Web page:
Due to the recent outbreak of Covid-19, more and more people are working from home. This may not be possible for the vast majority of healthcare workers, but there are some tasks, such as updating SOPs, and creating laboratory continuing education plans, that can be done remotely. If you are at home right now, we suggest using this time to catch up on your continuing education that you may not usually have time for with a full workload. You can also use this time to do some research on new methods that you can apply to the programs you work on. There are great articles on pubmed.gov and in the Journal of Histotechnology.
The NSH office has been completely remote since 2017, so our small staff is well acquainted with working from home and have a few tips for anyone recently adjusting.
1. Get up and move around! It’s easy to get absorbed in your work and remain sedentary for a long period of time. Take the occasional break to take a walk around your neighborhood, get some fresh air, and stretch your legs.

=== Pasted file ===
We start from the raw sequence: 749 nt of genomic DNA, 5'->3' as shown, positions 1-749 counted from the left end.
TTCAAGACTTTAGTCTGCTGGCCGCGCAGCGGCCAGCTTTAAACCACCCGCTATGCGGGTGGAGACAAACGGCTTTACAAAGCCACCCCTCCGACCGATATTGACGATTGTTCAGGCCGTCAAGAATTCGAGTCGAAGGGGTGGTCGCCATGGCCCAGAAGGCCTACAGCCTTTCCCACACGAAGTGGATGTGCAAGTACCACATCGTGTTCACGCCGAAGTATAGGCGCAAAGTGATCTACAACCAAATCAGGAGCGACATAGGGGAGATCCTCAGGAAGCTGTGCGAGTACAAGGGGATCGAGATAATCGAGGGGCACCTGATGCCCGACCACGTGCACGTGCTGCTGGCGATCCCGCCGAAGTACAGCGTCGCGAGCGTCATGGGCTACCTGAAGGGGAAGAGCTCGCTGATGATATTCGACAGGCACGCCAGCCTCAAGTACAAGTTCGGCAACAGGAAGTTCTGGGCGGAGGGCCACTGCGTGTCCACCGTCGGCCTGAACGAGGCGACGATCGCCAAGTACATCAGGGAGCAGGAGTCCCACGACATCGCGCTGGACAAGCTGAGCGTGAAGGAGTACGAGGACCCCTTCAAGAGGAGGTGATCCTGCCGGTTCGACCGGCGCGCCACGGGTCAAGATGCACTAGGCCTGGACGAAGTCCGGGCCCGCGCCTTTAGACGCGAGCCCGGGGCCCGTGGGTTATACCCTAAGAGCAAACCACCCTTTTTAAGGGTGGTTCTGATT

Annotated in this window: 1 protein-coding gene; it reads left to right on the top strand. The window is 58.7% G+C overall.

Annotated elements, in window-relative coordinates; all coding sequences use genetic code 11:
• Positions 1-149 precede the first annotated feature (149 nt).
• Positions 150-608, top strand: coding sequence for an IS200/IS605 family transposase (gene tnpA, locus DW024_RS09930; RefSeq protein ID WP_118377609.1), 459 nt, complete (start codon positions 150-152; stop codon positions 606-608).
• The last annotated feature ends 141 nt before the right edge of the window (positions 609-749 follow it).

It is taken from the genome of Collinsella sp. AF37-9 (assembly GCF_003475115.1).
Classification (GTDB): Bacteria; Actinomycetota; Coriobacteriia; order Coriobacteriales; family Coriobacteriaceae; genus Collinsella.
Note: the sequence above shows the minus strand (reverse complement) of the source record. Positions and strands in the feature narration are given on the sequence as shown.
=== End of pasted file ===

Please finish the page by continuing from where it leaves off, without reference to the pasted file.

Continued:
2. Use Skype or Zoom, or some other video conferencing/chat software to keep in contact with your coworkers. You can still have water cooler chat virtually.
3. Set some boundaries. Just because your computer is with you doesn’t mean you have to be on 24/7. Determine what your organization’s expectations are for normal work hours when working from home.
4. Take a SHOWER! Seriously. If you’re starting to get in a slump and find yourself on the couch in pajamas all day long, get up and get dressed as if you were going to leave the house. You’ll feel better and be more productive.
5. Enjoy the flexibility. The great thing about working from home is the flexibility it provides. Get creative with cooking lunch recipes you wouldn’t be able to in an office. Pet your animal that is usually home alone all day.
Stay healthy out there everyone! Check out NSH’s Journal article, Coronavirus Disinfection in Histopathology, for some good tips for laboratory procedures, and our recent blog post, The Coronavirus Impact on Histology Labs, for a perspective on how labs are handling the outbreak.